On the first anniversary of 9/11, four men huddle on a busy street corner in Douglas, Arizona, clutching armfuls of homemade crosses and pretending not to notice the steady drizzle or the lightning strikes illuminating the nearby Mexican mountains. After a brief prayer for “our brothers and sisters who are so angry,” the men begin to move up the puddled sidewalk. Every few feet, one of them holds a cross above his head and yells out the name of a victim over the sound of sloshing tires:
“Jesus Vidal Ramirez.”
“Presente!” the other three answer.
“Maria Inez Gonzalez.”
This vigil is not for the 2,800 killed in the worst act of terrorism on US soil. Every Tuesday night, rain or shine, this vigil honors victims of the deadliest ongoing human-rights violation on US soil. Since 1995 at least 2,250 migrants have died trying to cross the US-Mexico border. Most of these deaths have resulted from a Clinton-era “border control” strategy designed to shut down urban crossing points and force migrants to try their luck in harsher terrain–namely, the deadly green desert of southern Arizona.
Leaning each cross against the curb, the four men–volunteers with a humanitarian group optimistically named SNS Healing Our Borders–wend their soggy way toward the bustling border checkpoint that separates Douglas from its Mexican sister city, Agua Prieta. Finally, about twenty-five feet short of the checkpoint, all the crosses have been laid out. Father Bob Carney, his weatherbeaten face dripping with rain, turns east, west, north and south, blessing the dead: “Jesu Christo, Jesu Christo, Jesu Christo, Jesu Christo.”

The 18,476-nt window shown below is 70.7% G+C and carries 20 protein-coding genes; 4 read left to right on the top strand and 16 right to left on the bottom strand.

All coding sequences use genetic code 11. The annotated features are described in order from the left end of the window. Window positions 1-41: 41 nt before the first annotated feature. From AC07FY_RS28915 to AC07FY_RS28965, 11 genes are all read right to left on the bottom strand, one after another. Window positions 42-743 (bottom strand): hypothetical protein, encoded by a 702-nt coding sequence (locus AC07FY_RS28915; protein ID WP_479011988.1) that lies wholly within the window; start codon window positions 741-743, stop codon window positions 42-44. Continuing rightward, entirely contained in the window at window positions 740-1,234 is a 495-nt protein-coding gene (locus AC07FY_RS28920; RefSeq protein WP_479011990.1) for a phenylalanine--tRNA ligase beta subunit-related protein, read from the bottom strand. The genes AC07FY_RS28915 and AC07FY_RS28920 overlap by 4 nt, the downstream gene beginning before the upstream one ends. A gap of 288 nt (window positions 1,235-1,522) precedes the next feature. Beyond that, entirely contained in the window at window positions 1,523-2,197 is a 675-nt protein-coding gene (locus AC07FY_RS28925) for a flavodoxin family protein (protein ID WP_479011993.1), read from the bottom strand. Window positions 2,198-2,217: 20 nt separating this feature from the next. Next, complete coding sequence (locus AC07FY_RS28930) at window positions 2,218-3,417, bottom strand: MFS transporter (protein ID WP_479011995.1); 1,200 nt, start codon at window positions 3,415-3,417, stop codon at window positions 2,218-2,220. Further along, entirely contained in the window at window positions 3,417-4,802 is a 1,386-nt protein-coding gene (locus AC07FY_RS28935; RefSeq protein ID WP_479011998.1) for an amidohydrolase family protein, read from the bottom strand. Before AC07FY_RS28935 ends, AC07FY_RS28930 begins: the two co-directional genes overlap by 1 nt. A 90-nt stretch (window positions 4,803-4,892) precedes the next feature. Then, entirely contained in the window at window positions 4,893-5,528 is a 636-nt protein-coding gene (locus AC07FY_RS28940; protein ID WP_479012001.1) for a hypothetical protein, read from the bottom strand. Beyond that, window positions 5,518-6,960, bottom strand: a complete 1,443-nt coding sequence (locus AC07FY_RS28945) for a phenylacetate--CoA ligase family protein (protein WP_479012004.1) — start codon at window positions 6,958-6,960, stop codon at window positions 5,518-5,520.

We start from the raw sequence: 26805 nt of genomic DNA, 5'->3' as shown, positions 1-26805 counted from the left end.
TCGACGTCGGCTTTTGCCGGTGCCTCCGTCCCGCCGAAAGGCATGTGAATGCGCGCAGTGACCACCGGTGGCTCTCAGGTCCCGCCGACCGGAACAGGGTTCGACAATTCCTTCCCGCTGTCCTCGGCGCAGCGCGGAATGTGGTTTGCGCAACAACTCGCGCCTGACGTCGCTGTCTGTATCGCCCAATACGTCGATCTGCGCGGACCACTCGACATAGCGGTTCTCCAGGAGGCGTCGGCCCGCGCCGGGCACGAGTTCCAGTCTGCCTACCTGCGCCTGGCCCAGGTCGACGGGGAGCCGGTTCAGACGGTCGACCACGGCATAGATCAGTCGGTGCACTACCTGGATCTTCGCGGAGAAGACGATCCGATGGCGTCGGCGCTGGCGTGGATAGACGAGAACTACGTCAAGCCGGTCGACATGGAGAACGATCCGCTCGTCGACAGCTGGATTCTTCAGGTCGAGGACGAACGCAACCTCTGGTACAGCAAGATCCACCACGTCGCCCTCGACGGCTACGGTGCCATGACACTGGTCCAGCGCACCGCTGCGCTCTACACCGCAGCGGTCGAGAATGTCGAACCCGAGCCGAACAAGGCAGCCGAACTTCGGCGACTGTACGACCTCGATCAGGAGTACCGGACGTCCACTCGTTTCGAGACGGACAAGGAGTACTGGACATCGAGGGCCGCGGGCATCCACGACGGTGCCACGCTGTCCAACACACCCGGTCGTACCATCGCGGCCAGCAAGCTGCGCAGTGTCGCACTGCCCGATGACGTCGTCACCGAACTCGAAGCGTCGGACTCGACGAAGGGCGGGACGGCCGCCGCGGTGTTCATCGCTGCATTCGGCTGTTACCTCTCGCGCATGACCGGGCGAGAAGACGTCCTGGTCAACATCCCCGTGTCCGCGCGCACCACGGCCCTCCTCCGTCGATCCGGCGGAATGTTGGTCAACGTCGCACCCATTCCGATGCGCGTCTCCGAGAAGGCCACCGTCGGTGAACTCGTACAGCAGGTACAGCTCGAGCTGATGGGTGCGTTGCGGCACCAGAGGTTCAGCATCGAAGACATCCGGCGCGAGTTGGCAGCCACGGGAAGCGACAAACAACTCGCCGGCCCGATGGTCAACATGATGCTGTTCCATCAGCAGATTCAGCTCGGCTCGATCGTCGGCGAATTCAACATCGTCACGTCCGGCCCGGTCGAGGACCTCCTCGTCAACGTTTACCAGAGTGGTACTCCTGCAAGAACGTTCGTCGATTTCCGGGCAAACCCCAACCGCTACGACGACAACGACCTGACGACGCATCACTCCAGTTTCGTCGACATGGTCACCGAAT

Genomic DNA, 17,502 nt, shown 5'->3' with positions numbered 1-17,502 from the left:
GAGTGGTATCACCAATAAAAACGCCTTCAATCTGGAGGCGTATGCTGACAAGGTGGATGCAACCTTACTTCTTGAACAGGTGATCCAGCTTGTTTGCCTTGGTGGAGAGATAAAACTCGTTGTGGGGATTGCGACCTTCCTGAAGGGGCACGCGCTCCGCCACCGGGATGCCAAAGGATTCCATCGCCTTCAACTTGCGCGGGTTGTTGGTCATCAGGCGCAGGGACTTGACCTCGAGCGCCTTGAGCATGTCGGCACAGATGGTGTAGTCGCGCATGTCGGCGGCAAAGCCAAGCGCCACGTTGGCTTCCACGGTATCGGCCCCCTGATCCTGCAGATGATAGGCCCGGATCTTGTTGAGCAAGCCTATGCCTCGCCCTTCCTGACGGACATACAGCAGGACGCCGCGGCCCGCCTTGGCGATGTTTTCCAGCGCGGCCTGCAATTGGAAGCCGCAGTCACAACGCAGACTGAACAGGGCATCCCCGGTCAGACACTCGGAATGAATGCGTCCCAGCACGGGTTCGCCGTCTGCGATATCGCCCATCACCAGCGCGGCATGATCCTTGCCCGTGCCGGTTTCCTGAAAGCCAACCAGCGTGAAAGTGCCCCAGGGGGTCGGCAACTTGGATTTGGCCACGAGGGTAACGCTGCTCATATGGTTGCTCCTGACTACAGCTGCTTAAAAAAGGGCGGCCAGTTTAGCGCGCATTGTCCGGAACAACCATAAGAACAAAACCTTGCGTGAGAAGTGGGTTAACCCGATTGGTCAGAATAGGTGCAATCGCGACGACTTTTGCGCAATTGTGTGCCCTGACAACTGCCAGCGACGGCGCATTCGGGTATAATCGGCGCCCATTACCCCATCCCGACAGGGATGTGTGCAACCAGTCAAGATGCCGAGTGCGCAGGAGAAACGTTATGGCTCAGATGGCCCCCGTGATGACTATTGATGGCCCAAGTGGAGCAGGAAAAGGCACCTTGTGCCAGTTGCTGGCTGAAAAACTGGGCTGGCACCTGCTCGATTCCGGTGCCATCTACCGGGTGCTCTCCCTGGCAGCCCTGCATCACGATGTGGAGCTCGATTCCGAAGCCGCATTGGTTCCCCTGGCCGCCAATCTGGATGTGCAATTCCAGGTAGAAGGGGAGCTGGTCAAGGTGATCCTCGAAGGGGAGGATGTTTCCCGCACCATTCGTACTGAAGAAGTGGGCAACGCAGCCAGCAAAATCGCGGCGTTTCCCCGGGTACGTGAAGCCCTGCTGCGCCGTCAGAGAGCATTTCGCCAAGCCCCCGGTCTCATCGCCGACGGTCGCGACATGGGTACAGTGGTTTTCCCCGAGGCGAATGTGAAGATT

Just then, one of the Border Patrol’s white ATVs comes flashing up to the checkpoint. Several women, one of them cradling a baby, step tentatively out the back hatch. The women have been arrested by Border Patrol agents and have chosen “VR,” or voluntary return, rather than contest their deportation. “They just want to get back across and get some jack together and try again,” says Tommy Bassett, his ruddy face solemn inside a parka hood. “Almost everybody makes it eventually.” He peers down the line of crosses and repeats himself: “Almost.”
While the men break into a Spanish-language version of “We Shall Overcome,” Bassett gazes out over one of the many walls built in recent years by the Border Patrol. It sits next to a trench originally dug to keep Pancho Villa’s army from invading. Hundreds of white dots have begun to light up the gloaming, stretching out in a ragged line across the desert as far as the eye can see. “Infrastructure,” Bassett says. A few hundred yards away, a white ATV stops and idles. “People have been known to come up this ditch, so there he’ll sit all night. Has to be a boring job.”